In This Issue….
                                                                           

- Is this estrogen creating enzyme the link between low Vitamin D and breast cancer?
- This organ’s antioxidant levels explain the link between aging and hormones, says study
- This amino acid prevents leaky gut after intense exercise
- What is the link between vitamin A deficiency and anemia?
- New evidence explains how inositol increases insulin sensitivity

CLINICAL UPDATE – Is this estrogen creating enzyme the link between low vitamin D and breast cancer?


The enzyme aromatase, which is responsible for converting testosterone into estrogen in both men and women, is upregulated by inflammation, according to this research. Conversely, vitamin D down regulates aromatase activity, thus conserving testosterone and preventing its conversion to estrogens. The authors note that estrogens that are created by the aromatase enzyme (versus endogenous production in ovaries, for example) become dangerous estrogen metabolites (16-α-hydroxyestrone) that promote inflammation and are linked to breast cancer. The authors emphasize “the importance of vitamin D as a possible new tool for aromatase modulation.”
(Annals of the New York Academy of Sciences, May 2014)

LINK to ABSTRACT
 Aromatase and regulation of the estrogen-to-androgen ratio in synovial tissue inflammation: common pathway in both sexes. 

CLINICAL UPDATE – This organ’s antioxidant levels explain the link between aging and hormones, says study


The role of antioxidants – both enzymatic and non-enzymatic – in adrenal glands is reviewed in this paper on oxidative stress and steroid hormone production. The synthesis of both end-point (cortisol) and precursor hormones (DHEA) that occurs in the adrenal glands of men and women causes oxidative stress in disproportionate amounts compared to other tissues, even highly metabolically active tissues like the liver and brain.

Steroid production in the adrenals creates high amounts of free radicals, and unchecked free radical-induced oxidative stress “turns off” the production of steroids, protecting the adrenal glands from further oxidative insult. As we age, our oxidative burden is increased and this results in feedback inhibition to adrenal glands which impairs steroid production – essentially linking oxidative stress to declining hormone levels as we age. (Journal of Endocrinology, June 2014)

LINK to ABSTRACT
 Oxidative stress and adrenocortical insufficiency.
LINK to FREE FULL TEXT

CLINICAL UPDATE – This amino acid prevents leaky gut after intense exercise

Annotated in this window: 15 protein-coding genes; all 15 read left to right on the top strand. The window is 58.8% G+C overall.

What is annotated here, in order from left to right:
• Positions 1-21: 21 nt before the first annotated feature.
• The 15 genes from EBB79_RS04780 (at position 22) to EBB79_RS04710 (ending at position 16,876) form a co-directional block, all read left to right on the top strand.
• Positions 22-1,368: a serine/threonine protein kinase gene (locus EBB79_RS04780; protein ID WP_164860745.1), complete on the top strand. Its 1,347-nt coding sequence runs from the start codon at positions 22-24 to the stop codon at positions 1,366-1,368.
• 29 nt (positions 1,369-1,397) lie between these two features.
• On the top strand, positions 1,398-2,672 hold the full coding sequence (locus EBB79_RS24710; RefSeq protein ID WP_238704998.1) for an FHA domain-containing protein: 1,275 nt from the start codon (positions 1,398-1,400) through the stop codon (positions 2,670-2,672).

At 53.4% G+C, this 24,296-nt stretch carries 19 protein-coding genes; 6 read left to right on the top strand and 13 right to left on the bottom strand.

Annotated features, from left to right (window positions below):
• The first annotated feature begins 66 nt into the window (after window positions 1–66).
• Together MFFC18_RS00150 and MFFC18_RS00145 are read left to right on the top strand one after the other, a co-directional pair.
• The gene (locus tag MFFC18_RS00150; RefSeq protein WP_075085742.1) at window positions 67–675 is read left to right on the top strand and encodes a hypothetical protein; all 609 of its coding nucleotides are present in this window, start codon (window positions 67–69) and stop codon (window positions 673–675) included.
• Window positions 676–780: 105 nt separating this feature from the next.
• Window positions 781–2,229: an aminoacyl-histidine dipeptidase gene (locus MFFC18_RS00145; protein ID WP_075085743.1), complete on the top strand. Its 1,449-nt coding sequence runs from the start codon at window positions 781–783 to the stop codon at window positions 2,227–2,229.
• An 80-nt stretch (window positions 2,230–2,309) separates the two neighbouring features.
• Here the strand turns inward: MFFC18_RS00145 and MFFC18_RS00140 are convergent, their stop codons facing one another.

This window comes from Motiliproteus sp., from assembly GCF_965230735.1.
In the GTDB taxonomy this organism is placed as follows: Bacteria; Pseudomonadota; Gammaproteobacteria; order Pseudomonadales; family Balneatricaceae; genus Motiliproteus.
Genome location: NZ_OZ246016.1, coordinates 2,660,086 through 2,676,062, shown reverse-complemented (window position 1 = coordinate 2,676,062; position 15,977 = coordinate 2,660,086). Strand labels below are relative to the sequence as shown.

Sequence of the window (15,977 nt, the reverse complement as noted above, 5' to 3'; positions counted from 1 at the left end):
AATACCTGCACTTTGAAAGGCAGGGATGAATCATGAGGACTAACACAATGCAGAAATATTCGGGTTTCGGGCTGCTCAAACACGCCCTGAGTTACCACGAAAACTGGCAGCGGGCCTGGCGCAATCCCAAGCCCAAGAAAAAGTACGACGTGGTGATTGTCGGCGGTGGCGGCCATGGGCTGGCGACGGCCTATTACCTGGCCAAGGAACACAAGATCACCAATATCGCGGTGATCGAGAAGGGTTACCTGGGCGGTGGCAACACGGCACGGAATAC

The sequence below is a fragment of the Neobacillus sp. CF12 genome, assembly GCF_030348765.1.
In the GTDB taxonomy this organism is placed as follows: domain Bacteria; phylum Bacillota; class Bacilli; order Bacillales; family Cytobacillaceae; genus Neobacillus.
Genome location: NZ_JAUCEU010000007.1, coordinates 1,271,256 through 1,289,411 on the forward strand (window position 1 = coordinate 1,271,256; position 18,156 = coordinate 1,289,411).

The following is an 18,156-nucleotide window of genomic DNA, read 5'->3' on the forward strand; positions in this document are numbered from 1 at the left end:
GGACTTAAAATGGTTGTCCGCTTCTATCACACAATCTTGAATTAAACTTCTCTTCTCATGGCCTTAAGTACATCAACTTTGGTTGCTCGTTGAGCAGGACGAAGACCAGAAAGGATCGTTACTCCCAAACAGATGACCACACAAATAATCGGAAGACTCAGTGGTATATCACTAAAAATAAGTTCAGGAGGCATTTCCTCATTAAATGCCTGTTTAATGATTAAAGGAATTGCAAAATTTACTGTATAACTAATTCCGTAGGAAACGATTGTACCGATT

Inflammation from intense exercise compromises the integrity of the epithelial lining of the gastrointestinal tract, which is one proposed reason for a reduction in immunity after very intense or prolonged exercise such as occurs with long distance runners and endurance sports. A research team from the University of New Mexico found that “glutamine supplementation prevents an exercise-induced rise in intestinal permeability” and suggest this is due to glutamine’s ability to suppress inflammation (specifically, NF-kβ) and activate protective heat shock proteins.
(Cell Stress & Chaparones, July 2014)
(Journal of Applied Physiology, January 2014)

LINK to ABSTRACT The effects of acute oral glutamine supplementation on exercise-induced gastrointestinal permeability and heat shock protein expression in peripheral blood mononuclear cells.
LINK to ABSTRACT The effects of oral glutamine supplementation on exercise-induced gastrointestinal Phytic acid and myo-inositol support adipocyte differentiation and improve insulin sensitivity in 3T3-L1 cells.permeability and tight junction protein expression. 

CLINICAL UPDATE – What is the link between vitamin A deficiency and anemia?


New research explains how vitamin A deficiency exacerbates iron deficiency. In this study, poor vitamin A status reduced the expression of the protein (erythropoietin) that controls formation of new red blood cells. Without enough of this red cell forming protein, a higher than normal amount of malformed red blood cells were made and consequently destroyed by the body’s healthy response to abnormal cells. This deformed production, then subsequent destruction of red blood cells reduced iron levels, thus linking vitamin A deficiency with anemia. 
(Journal of Nutritional Biochemistry, October 2014)

LINK to ABSTRACT Vitamin A deficiency modulates iron metabolism via ineffective erythropoiesis.

CLINICAL UPDATE – New evidence explains how inositol increases insulin sensitivity


Inositol, which is sometimes called vitamin B8, has been shown to lower blood glucose levels and increase sensitivity to insulin in past research. In this paper, researchers explain this happens because inositol activates several chemicals (fatty acid synthase and PPARγ, for example) that make fat cells able to store more lipids by improving glucose uptake into fat.
(Nutrition Research, August 2014)

LINK to ABSTRACT Phytic acid and myo-inositol support adipocyte differentiation and improve insulin sensitivity in 3T3-L1 cells.